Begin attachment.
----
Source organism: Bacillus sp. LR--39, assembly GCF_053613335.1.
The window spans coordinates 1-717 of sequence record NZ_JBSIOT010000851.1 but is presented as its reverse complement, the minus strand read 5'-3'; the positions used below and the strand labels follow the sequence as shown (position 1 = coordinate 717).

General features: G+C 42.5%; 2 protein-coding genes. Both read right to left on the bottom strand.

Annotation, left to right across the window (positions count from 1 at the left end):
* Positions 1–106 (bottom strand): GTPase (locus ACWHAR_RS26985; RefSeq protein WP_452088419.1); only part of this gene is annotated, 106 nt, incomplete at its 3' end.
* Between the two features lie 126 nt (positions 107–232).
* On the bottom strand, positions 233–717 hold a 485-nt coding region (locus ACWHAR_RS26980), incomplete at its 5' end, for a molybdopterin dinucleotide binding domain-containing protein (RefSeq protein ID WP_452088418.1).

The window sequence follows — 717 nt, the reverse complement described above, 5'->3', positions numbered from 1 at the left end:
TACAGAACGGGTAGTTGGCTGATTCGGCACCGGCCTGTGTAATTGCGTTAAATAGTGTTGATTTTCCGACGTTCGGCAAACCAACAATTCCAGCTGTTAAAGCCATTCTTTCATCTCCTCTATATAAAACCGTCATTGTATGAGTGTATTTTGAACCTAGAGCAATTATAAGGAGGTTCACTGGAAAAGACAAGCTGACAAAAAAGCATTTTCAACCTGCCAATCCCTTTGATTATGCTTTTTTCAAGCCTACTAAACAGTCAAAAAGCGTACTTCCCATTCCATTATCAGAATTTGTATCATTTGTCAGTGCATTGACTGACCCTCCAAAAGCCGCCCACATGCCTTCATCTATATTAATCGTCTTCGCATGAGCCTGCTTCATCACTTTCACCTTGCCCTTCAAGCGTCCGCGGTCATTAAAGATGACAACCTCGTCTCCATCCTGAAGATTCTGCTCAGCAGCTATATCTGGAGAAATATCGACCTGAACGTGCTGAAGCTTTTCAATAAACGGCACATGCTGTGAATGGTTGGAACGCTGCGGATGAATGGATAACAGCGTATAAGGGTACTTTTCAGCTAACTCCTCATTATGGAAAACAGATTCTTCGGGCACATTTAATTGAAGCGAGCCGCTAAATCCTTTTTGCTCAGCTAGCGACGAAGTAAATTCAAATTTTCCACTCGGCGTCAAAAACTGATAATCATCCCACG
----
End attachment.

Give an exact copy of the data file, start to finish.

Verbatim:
Source organism: Bacillus sp. LR--39, assembly GCF_053613335.1.
The window spans coordinates 1-717 of sequence record NZ_JBSIOT010000851.1 but is presented as its reverse complement, the minus strand read 5'-3'; the positions used below and the strand labels follow the sequence as shown (position 1 = coordinate 717).

General features: G+C 42.5%; 2 protein-coding genes. Both read right to left on the bottom strand.

Annotation, left to right across the window (positions count from 1 at the left end):
* Positions 1–106 (bottom strand): GTPase (locus ACWHAR_RS26985; RefSeq protein WP_452088419.1); only part of this gene is annotated, 106 nt, incomplete at its 3' end.
* Between the two features lie 126 nt (positions 107–232).
* On the bottom strand, positions 233–717 hold a 485-nt coding region (locus ACWHAR_RS26980), incomplete at its 5' end, for a molybdopterin dinucleotide binding domain-containing protein (RefSeq protein ID WP_452088418.1).

The window sequence follows — 717 nt, the reverse complement described above, 5'->3', positions numbered from 1 at the left end:
TACAGAACGGGTAGTTGGCTGATTCGGCACCGGCCTGTGTAATTGCGTTAAATAGTGTTGATTTTCCGACGTTCGGCAAACCAACAATTCCAGCTGTTAAAGCCATTCTTTCATCTCCTCTATATAAAACCGTCATTGTATGAGTGTATTTTGAACCTAGAGCAATTATAAGGAGGTTCACTGGAAAAGACAAGCTGACAAAAAAGCATTTTCAACCTGCCAATCCCTTTGATTATGCTTTTTTCAAGCCTACTAAACAGTCAAAAAGCGTACTTCCCATTCCATTATCAGAATTTGTATCATTTGTCAGTGCATTGACTGACCCTCCAAAAGCCGCCCACATGCCTTCATCTATATTAATCGTCTTCGCATGAGCCTGCTTCATCACTTTCACCTTGCCCTTCAAGCGTCCGCGGTCATTAAAGATGACAACCTCGTCTCCATCCTGAAGATTCTGCTCAGCAGCTATATCTGGAGAAATATCGACCTGAACGTGCTGAAGCTTTTCAATAAACGGCACATGCTGTGAATGGTTGGAACGCTGCGGATGAATGGATAACAGCGTATAAGGGTACTTTTCAGCTAACTCCTCATTATGGAAAACAGATTCTTCGGGCACATTTAATTGAAGCGAGCCGCTAAATCCTTTTTGCTCAGCTAGCGACGAAGTAAATTCAAATTTTCCACTCGGCGTCAAAAACTGATAATCATCCCACG